You've heard the comparisons: This island is the Galapagos of this region; that chain is the Galapagos of that country. So why all the fuss? The UNESCO World Heritage List calls this mostly uninhabited chain of 19 islands a "living museum and a showcase of evolution," citing land iguanas, giant tortoises and assorted finches among the countless varieties. Much has changed since Darwin first theorized natural selection here; invasive species and increased human activity threaten the unique biodiversity of the region. But environmental awareness still reigns. "The Galapagos Islands are the benchmark for preservation," says Jad Davenport, who spent Io days exploring the region for an upcoming ISLANDS feature. "Step off the trail, and the conscientious guides will reprimand you very quickly." Eleven-day cruises from $5,695. abercrombiekent.com


You may never make it to Socotra. Situated amid political turbulence and only modestly equipped for tourists, the Yemenese archipelago is inaccessible at best. And that's a large part of its purity. The land of dragon's-blood trees has a long history of remoteness; ancient Phoenicians believed Socotra was home to the mythical Phoenix, and Egyptian pharaohs commissioned risky expeditions to the island for myrrh. But it's more than a land of legend. The UNESCO World Heritage List points to hoards of endemic species (37 percent of plants and 90 percent of reptiles), and the Socotra Eco-Tourism Society is on a mission to preserve them. So even if you only hear legends of dragon's-blood trees, you can rest assured they're actually there. For rates, e-mail ecosocotra@socotraisland.org.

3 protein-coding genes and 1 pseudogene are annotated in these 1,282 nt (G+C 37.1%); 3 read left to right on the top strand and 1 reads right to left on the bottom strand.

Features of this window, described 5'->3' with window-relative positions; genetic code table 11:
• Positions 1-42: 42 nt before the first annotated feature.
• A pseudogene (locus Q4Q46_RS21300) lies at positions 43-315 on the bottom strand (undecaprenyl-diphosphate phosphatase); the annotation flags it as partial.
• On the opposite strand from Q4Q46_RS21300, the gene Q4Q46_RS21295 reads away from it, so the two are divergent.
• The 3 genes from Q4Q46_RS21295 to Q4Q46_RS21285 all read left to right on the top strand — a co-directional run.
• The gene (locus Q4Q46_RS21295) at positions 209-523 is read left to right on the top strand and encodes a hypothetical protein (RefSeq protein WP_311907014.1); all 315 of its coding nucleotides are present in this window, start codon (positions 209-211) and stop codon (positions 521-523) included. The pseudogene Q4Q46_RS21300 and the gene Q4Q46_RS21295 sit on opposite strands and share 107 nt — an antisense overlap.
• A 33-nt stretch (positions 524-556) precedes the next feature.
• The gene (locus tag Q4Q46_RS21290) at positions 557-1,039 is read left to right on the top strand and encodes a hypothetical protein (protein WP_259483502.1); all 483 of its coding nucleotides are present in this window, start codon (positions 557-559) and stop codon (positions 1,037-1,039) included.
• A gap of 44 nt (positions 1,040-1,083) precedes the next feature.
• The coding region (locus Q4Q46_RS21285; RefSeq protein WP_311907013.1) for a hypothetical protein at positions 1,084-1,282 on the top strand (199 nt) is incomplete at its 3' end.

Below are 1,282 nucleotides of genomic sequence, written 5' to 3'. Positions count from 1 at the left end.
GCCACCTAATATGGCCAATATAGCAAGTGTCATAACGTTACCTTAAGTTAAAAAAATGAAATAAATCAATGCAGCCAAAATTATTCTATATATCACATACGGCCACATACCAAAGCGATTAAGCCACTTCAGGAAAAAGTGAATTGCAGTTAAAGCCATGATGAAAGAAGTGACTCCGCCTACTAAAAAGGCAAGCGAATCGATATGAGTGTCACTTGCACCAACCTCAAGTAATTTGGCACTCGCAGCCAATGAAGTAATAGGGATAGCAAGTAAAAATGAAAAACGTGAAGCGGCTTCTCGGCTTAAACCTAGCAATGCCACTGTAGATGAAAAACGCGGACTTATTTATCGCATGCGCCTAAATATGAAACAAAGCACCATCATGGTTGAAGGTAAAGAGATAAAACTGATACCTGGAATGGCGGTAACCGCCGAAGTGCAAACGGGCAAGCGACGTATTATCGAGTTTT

In the heart of the Portugese island, Madeira hides a relic of old-world Europe. Old, old Europe. The Madeira Laurisilva Forest is the largest surviving area of its kind and a glimpse into the type of ecosystem that used to cover much of Europe. Spend your days hiking through the national park, spying endemic, long-toed pigeons. Then head back to Quinta del Bela Vista, a resort in Funchal, and spend your evenings sipping Madeiran wine. Rates from $230. belavistamadeira.com